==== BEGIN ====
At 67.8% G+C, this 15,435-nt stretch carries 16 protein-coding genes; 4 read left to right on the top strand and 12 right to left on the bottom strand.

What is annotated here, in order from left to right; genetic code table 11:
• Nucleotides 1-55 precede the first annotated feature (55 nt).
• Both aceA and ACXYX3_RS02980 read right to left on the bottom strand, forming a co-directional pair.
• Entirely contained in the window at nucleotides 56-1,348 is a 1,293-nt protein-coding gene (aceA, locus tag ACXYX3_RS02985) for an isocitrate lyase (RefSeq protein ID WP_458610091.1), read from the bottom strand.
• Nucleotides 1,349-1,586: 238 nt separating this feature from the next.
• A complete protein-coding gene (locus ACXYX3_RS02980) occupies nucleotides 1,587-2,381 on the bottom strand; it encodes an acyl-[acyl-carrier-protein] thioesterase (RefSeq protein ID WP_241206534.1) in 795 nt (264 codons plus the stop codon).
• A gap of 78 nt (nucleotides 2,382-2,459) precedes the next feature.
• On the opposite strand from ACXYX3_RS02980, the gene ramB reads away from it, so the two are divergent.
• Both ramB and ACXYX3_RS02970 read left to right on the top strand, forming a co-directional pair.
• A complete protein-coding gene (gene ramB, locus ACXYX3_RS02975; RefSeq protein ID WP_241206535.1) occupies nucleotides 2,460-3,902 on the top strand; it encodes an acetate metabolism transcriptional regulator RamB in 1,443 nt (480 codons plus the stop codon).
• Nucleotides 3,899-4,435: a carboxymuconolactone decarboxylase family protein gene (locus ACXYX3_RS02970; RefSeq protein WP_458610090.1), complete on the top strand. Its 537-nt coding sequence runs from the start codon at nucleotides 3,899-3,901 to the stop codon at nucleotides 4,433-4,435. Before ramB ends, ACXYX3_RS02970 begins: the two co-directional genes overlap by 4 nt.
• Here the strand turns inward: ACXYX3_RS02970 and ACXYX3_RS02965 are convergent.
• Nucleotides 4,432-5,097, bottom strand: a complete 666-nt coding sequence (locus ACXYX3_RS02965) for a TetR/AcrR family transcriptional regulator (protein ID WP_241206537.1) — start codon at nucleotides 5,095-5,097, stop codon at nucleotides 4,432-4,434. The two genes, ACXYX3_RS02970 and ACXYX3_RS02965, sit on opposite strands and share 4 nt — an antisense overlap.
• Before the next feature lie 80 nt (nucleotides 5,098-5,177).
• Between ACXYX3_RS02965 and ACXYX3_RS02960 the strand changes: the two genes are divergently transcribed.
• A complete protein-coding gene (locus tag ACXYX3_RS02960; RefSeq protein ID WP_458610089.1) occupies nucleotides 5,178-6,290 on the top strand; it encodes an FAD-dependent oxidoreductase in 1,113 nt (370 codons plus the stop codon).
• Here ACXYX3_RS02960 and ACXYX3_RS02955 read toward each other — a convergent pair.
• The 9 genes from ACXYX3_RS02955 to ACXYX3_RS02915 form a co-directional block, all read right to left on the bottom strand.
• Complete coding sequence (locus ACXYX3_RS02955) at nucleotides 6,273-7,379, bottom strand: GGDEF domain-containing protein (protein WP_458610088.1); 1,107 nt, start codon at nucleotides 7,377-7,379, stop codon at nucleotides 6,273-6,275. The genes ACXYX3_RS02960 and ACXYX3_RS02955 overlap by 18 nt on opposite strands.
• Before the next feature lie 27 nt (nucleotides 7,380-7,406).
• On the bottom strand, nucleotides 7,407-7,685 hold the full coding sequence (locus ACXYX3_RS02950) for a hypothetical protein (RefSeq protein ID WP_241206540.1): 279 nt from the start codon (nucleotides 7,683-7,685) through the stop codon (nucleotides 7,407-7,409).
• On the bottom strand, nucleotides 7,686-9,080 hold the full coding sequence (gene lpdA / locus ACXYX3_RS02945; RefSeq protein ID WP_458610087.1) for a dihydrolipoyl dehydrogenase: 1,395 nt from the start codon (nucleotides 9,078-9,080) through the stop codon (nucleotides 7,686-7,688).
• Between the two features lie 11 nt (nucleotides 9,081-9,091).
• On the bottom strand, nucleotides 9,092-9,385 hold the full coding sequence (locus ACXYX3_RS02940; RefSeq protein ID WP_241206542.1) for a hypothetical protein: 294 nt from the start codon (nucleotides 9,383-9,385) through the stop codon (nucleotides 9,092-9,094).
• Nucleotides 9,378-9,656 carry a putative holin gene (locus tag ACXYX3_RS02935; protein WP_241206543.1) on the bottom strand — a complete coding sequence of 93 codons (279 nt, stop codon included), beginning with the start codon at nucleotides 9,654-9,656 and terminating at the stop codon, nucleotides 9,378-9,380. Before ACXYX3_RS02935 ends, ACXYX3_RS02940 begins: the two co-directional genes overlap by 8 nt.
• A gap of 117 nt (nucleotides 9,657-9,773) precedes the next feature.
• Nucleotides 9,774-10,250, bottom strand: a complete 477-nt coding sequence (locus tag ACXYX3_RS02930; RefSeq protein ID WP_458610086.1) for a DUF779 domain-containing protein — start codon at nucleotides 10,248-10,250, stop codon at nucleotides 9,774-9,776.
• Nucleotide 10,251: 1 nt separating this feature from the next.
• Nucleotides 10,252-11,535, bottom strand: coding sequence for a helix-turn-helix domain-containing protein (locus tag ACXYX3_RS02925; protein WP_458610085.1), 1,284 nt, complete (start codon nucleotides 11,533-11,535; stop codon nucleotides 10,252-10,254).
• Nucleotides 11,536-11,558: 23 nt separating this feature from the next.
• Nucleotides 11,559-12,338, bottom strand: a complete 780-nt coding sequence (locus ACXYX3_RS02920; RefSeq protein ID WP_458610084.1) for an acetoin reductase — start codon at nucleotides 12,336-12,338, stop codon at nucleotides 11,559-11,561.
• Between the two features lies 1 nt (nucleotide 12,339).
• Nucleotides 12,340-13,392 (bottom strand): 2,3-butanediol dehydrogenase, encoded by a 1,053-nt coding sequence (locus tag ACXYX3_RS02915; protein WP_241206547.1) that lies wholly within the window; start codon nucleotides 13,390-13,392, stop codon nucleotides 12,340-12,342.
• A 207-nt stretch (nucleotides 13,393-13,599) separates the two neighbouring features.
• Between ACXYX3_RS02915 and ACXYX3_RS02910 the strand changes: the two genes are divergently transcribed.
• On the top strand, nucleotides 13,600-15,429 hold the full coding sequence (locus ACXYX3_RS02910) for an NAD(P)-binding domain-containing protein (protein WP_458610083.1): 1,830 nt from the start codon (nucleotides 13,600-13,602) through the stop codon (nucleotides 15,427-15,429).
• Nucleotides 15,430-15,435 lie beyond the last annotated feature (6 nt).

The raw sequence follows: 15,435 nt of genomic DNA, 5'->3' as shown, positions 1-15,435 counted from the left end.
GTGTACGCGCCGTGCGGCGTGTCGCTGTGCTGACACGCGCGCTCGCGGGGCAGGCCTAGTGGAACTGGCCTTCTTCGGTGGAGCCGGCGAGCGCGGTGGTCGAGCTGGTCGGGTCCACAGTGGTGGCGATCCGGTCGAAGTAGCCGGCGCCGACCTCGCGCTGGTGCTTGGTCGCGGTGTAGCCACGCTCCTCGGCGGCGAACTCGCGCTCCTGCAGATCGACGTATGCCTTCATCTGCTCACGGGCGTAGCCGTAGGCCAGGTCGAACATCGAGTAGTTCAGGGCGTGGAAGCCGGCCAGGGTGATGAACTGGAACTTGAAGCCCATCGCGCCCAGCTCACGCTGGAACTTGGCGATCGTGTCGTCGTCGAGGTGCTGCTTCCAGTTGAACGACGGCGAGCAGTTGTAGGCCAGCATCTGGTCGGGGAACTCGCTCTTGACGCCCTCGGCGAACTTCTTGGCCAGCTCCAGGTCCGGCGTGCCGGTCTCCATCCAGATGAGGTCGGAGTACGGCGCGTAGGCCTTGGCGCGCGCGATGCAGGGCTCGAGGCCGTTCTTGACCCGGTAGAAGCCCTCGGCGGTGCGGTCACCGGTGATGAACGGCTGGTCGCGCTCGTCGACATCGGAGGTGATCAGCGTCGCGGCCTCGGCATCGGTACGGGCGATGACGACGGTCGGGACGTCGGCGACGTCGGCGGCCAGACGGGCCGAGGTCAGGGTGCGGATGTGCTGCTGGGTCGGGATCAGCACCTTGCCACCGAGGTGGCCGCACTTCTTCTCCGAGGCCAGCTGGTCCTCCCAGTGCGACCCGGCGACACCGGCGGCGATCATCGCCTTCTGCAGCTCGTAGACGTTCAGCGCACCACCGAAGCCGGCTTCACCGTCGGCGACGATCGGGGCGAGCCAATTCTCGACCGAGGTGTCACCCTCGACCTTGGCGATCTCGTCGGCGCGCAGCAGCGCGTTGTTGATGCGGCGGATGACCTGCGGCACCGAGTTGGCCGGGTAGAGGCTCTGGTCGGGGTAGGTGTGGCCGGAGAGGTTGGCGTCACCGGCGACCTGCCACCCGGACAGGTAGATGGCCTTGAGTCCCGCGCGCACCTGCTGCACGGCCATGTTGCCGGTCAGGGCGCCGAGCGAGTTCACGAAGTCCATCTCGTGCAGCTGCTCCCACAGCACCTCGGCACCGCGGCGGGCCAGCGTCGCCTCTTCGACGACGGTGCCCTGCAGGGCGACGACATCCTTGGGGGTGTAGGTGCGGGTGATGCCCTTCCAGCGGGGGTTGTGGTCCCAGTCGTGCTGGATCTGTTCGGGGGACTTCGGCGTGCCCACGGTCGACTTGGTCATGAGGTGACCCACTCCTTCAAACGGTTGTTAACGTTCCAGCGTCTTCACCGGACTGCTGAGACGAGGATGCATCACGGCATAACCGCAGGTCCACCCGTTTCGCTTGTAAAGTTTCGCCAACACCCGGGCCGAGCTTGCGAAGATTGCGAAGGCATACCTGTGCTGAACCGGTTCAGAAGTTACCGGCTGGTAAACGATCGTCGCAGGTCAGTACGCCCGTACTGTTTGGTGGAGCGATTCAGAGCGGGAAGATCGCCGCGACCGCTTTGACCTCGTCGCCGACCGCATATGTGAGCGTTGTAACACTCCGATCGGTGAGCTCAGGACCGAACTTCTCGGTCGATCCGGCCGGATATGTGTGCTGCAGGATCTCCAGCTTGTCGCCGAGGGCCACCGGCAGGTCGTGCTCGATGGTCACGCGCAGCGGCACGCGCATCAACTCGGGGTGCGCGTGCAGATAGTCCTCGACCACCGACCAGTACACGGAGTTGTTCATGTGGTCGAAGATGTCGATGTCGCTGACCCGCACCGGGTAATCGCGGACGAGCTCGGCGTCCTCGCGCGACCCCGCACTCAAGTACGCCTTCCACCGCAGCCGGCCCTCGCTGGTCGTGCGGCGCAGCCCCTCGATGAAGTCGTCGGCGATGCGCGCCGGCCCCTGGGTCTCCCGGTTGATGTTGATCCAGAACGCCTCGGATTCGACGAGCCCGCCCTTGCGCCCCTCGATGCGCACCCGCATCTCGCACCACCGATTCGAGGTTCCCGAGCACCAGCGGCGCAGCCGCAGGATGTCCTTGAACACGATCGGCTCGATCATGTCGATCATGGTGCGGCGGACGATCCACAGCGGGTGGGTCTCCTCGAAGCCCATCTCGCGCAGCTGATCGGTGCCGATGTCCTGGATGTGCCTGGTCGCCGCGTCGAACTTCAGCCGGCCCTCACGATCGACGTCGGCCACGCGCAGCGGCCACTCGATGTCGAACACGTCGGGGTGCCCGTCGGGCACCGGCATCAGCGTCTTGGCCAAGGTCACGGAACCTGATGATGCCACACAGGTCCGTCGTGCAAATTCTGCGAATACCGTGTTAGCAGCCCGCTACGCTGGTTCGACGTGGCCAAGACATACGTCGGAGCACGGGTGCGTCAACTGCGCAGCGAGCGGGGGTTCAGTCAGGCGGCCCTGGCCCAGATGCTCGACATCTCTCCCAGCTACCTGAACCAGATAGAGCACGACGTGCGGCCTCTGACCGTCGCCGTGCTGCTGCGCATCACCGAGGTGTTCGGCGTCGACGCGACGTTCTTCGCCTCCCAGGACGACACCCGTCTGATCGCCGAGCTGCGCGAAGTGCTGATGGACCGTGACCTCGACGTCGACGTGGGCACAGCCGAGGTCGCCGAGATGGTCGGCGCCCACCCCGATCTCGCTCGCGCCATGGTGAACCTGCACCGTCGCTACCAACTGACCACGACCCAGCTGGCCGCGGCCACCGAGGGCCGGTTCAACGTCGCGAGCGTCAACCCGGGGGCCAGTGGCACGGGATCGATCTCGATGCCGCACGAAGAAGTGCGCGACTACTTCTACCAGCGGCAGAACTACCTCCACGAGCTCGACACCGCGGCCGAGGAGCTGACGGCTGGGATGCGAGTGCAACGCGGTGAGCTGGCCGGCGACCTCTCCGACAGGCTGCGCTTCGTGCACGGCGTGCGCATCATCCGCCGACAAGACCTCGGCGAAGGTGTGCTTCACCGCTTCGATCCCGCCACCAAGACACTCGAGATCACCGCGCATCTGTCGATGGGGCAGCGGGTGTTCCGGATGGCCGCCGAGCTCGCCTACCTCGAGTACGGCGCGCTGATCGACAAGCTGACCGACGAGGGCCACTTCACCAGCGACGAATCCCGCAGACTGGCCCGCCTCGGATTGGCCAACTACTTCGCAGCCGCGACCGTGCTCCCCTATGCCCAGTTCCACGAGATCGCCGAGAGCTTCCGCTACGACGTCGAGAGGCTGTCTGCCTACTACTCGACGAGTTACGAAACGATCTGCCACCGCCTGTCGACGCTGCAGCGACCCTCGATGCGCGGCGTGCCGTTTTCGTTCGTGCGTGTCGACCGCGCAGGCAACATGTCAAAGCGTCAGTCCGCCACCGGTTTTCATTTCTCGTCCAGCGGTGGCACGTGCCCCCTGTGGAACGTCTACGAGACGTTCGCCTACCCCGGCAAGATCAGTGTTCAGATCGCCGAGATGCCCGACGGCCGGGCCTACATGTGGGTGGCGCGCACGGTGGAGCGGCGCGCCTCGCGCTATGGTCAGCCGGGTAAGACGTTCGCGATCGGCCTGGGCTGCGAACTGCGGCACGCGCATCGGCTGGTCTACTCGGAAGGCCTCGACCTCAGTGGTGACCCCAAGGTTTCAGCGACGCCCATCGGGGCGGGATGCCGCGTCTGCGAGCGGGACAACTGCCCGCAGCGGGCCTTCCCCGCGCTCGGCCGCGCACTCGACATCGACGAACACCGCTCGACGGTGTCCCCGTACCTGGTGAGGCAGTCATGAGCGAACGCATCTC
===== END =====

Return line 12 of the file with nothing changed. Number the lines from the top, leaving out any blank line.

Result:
• Nucleotides 3,899-4,435: a carboxymuconolactone decarboxylase family protein gene (locus ACXYX3_RS02970; RefSeq protein WP_458610090.1), complete on the top strand. Its 537-nt coding sequence runs from the start codon at nucleotides 3,899-3,901 to the stop codon at nucleotides 4,433-4,435. Before ramB ends, ACXYX3_RS02970 begins: the two co-directional genes overlap by 4 nt.